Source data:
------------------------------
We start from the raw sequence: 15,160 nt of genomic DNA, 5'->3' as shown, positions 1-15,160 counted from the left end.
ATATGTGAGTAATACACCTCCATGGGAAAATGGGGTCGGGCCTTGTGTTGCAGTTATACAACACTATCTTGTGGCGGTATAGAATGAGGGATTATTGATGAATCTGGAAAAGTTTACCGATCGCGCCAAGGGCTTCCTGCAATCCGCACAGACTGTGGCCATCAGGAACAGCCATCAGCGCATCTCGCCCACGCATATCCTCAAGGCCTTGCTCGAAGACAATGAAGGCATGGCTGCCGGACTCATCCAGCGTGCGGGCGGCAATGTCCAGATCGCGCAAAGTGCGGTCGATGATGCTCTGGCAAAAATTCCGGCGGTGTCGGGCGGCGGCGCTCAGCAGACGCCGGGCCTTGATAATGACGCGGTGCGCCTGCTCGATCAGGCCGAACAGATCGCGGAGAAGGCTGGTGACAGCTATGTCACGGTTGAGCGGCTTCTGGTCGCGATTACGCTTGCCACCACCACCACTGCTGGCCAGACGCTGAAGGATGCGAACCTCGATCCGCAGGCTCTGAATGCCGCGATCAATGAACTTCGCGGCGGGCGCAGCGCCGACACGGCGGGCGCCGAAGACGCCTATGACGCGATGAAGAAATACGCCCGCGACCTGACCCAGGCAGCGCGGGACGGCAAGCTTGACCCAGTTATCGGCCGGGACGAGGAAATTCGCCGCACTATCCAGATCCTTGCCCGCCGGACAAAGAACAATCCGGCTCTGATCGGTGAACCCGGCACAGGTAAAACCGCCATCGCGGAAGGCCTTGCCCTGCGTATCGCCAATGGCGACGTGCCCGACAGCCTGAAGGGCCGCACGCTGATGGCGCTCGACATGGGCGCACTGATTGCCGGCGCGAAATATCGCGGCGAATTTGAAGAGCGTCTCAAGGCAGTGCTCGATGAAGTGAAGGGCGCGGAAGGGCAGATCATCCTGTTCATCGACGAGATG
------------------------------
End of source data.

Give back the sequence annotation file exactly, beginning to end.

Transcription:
We start from the raw sequence: 15,160 nt of genomic DNA, 5'->3' as shown, positions 1-15,160 counted from the left end.
ATATGTGAGTAATACACCTCCATGGGAAAATGGGGTCGGGCCTTGTGTTGCAGTTATACAACACTATCTTGTGGCGGTATAGAATGAGGGATTATTGATGAATCTGGAAAAGTTTACCGATCGCGCCAAGGGCTTCCTGCAATCCGCACAGACTGTGGCCATCAGGAACAGCCATCAGCGCATCTCGCCCACGCATATCCTCAAGGCCTTGCTCGAAGACAATGAAGGCATGGCTGCCGGACTCATCCAGCGTGCGGGCGGCAATGTCCAGATCGCGCAAAGTGCGGTCGATGATGCTCTGGCAAAAATTCCGGCGGTGTCGGGCGGCGGCGCTCAGCAGACGCCGGGCCTTGATAATGACGCGGTGCGCCTGCTCGATCAGGCCGAACAGATCGCGGAGAAGGCTGGTGACAGCTATGTCACGGTTGAGCGGCTTCTGGTCGCGATTACGCTTGCCACCACCACCACTGCTGGCCAGACGCTGAAGGATGCGAACCTCGATCCGCAGGCTCTGAATGCCGCGATCAATGAACTTCGCGGCGGGCGCAGCGCCGACACGGCGGGCGCCGAAGACGCCTATGACGCGATGAAGAAATACGCCCGCGACCTGACCCAGGCAGCGCGGGACGGCAAGCTTGACCCAGTTATCGGCCGGGACGAGGAAATTCGCCGCACTATCCAGATCCTTGCCCGCCGGACAAAGAACAATCCGGCTCTGATCGGTGAACCCGGCACAGGTAAAACCGCCATCGCGGAAGGCCTTGCCCTGCGTATCGCCAATGGCGACGTGCCCGACAGCCTGAAGGGCCGCACGCTGATGGCGCTCGACATGGGCGCACTGATTGCCGGCGCGAAATATCGCGGCGAATTTGAAGAGCGTCTCAAGGCAGTGCTCGATGAAGTGAAGGGCGCGGAAGGGCAGATCATCCTGTTCATCGACGAGATG